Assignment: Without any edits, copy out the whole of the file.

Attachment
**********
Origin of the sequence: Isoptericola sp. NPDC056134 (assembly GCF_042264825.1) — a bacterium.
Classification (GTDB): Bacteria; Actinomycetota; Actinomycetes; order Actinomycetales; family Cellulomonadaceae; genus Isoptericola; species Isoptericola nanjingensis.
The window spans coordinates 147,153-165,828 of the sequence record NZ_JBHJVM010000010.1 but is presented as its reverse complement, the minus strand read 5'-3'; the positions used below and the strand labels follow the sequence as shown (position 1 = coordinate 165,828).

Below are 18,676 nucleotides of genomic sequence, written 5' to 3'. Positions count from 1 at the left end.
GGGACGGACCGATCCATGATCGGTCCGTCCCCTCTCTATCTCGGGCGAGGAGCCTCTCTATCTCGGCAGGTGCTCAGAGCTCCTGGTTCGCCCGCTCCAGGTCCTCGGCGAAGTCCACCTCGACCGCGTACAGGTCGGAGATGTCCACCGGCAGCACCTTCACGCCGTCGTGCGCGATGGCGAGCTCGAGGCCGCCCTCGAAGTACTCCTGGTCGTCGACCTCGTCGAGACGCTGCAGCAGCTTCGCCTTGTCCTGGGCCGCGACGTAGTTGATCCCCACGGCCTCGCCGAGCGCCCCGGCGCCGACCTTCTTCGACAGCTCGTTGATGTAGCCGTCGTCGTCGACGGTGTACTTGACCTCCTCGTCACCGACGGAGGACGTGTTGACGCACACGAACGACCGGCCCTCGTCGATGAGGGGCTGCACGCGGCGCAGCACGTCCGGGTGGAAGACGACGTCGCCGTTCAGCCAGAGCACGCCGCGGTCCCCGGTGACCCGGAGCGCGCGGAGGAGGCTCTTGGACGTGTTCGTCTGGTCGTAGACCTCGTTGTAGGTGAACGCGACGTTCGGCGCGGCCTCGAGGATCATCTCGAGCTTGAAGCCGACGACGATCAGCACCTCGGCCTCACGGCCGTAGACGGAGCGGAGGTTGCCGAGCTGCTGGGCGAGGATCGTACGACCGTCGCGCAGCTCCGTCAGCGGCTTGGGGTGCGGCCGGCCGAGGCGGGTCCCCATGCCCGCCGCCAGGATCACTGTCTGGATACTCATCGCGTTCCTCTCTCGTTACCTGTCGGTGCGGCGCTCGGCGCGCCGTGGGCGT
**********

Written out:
Origin of the sequence: Isoptericola sp. NPDC056134 (assembly GCF_042264825.1) — a bacterium.
Classification (GTDB): Bacteria; Actinomycetota; Actinomycetes; order Actinomycetales; family Cellulomonadaceae; genus Isoptericola; species Isoptericola nanjingensis.
The window spans coordinates 147,153-165,828 of the sequence record NZ_JBHJVM010000010.1 but is presented as its reverse complement, the minus strand read 5'-3'; the positions used below and the strand labels follow the sequence as shown (position 1 = coordinate 165,828).

Below are 18,676 nucleotides of genomic sequence, written 5' to 3'. Positions count from 1 at the left end.
GGGACGGACCGATCCATGATCGGTCCGTCCCCTCTCTATCTCGGGCGAGGAGCCTCTCTATCTCGGCAGGTGCTCAGAGCTCCTGGTTCGCCCGCTCCAGGTCCTCGGCGAAGTCCACCTCGACCGCGTACAGGTCGGAGATGTCCACCGGCAGCACCTTCACGCCGTCGTGCGCGATGGCGAGCTCGAGGCCGCCCTCGAAGTACTCCTGGTCGTCGACCTCGTCGAGACGCTGCAGCAGCTTCGCCTTGTCCTGGGCCGCGACGTAGTTGATCCCCACGGCCTCGCCGAGCGCCCCGGCGCCGACCTTCTTCGACAGCTCGTTGATGTAGCCGTCGTCGTCGACGGTGTACTTGACCTCCTCGTCACCGACGGAGGACGTGTTGACGCACACGAACGACCGGCCCTCGTCGATGAGGGGCTGCACGCGGCGCAGCACGTCCGGGTGGAAGACGACGTCGCCGTTCAGCCAGAGCACGCCGCGGTCCCCGGTGACCCGGAGCGCGCGGAGGAGGCTCTTGGACGTGTTCGTCTGGTCGTAGACCTCGTTGTAGGTGAACGCGACGTTCGGCGCGGCCTCGAGGATCATCTCGAGCTTGAAGCCGACGACGATCAGCACCTCGGCCTCACGGCCGTAGACGGAGCGGAGGTTGCCGAGCTGCTGGGCGAGGATCGTACGACCGTCGCGCAGCTCCGTCAGCGGCTTGGGGTGCGGCCGGCCGAGGCGGGTCCCCATGCCCGCCGCCAGGATCACTGTCTGGATACTCATCGCGTTCCTCTCTCGTTACCTGTCGGTGCGGCGCTCGGCGCGCCGTGGGCGT